We talk until the cows come home to roost about the effect of meat consumption on the planet. We discuss in length the impact of plastics on our oceans and we rightly shame the fashion industry and refuse to buy new clothes. Hell, we’ve even started to pick a fight with avocados and almond milk. The one thing, I have noticed us eco-warriors don’t seem to want to talk about quite so loudly is aviation.
Since the Wright brothers invention in 1903 we have been perfecting the aircraft. It is now possible to acquire a “hotel suite” on the fancy Emirates Boeing flights and, if you please, a spa shower, a fully flattened bed that is turned down for you and a separate bar area in case you want a little nightcap. It really is one of the greatest human inventions, and even conceptualising something so heavy being able to fly very long distances at such great heights, is pretty phenomenal. It is no wonder that we are not flocking to cut out fast flights quite as quickly as we are cutting out fast fashion. As a form of transport, it is extremely convenient and has never been so economically accessible. Thirty years ago, you would need to be on a pretty good wage packet to take a flight, these days flying can often be the cheaper option, particularly for short distance flights (Amsterdam to London Eurostar I am looking at you here).
Nevertheless, using an aircraft, because of its carbon emissions, has one of the most detrimental effects on our planet. It is no wonder that aviation is creating a huge carbon footprint. Global tourism now counts for 8% of carbon emissions. According to drawdown you could drive 336 cars from Heathrow to Edinburgh for the same CO2 as one full plane to the same destination. It is contentious topic. We want to be environmentally friendly, but we also want to see the world in as little time as possible. Since moving to a rookie eco-warrior lifestyle I have really tried to clamp down on my flying and only fly when I really need to. Living in Amsterdam has not helped this, but for our next trip to the UK we are taking a train and we try to combine as many things as possible in our trips to result in less travelling. Whilst skipping the flight is definitely one of the greener things to do, there are some great ways we can reduce our tourist emissions:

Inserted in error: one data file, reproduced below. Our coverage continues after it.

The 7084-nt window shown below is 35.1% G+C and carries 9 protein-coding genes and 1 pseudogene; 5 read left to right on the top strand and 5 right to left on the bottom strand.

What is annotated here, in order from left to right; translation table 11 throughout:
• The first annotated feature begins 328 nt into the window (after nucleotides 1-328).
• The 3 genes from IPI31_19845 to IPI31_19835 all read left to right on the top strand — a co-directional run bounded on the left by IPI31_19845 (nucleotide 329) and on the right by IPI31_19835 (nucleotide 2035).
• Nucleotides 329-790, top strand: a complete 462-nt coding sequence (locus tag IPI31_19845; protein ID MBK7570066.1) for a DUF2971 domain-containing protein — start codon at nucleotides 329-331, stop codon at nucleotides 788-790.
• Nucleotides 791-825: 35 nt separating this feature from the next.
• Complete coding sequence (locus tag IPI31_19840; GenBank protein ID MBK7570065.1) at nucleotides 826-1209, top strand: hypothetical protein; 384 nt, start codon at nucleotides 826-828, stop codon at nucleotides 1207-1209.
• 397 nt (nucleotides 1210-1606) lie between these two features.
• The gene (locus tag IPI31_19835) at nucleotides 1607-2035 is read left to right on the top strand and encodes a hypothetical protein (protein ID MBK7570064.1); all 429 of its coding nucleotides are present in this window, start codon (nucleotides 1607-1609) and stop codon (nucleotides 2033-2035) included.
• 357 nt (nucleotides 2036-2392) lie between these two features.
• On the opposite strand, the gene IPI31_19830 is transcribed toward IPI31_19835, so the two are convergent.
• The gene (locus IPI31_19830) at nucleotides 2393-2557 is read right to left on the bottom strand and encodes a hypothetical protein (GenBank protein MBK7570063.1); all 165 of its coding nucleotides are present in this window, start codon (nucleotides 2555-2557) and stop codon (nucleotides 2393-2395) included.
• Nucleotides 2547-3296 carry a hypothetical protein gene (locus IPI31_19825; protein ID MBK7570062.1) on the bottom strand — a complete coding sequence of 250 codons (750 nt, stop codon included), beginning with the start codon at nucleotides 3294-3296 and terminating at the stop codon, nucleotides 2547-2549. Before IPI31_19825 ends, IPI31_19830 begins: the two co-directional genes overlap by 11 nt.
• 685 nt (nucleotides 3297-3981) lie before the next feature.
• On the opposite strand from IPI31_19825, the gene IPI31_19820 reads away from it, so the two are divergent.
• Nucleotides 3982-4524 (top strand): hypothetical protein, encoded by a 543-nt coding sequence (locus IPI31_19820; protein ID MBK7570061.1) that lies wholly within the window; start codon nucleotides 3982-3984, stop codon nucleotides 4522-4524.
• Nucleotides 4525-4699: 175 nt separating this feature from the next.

- Do you really need that trans-Atlantic flight? Go local and explore somewhere closer to home. This could be a shorter flight or maybe you could even take the train, particularly if it is within Europe.
- If you do need to take a flight see if you can invest in bio-fuel. Bio-fuels are combustible fuels created from recently living plants as opposed to fossil fuels. Biofuels are a good way to off-set your emissions, and lots of airlines are now offering them. There is an argument that the land used for biofuel is taking over land for crops, so be aware of this. Also be careful; eating a salad after your burger does not cut out the unhealthy burger
- Get in touch with nature. Look into booking a camping/ glamping trip, or do some research on some eco-friendly hotels in the area. Ask your hotel what they are doing to reduce their impact, the more you ask the more they feel the pressure to make a change
- Wear sunscreen. But make sure it’s a biodegradable one. That film of oil you see floating on the water after you have been for a dip? That can be very harmful for the marine life and can result in coral bleaching. Look for “reef friendly” or biodegradable sunscreens.
- Don’t go out and buy a whole new wardrobe for your holiday. Instead look at what you have got, look into secondhand shops and even ask friends if you can borrow their clothes. Let’s be honest, these are clothes you can probably only wear for a few months of the year
- Avoid single-use plastics at all costs. Say no to straws with those cocktails, take your own Tupperware and reusable cups and take a tote bag when shopping
- Eat local; eat foods that are sourced locally, and better yet have a meat-free holiday!
- Go for a nice beach walk, and pick up plastic on the way. Imagine if everyone picked up one handful of plastic when they travelled and stopped it going directly into the ocean.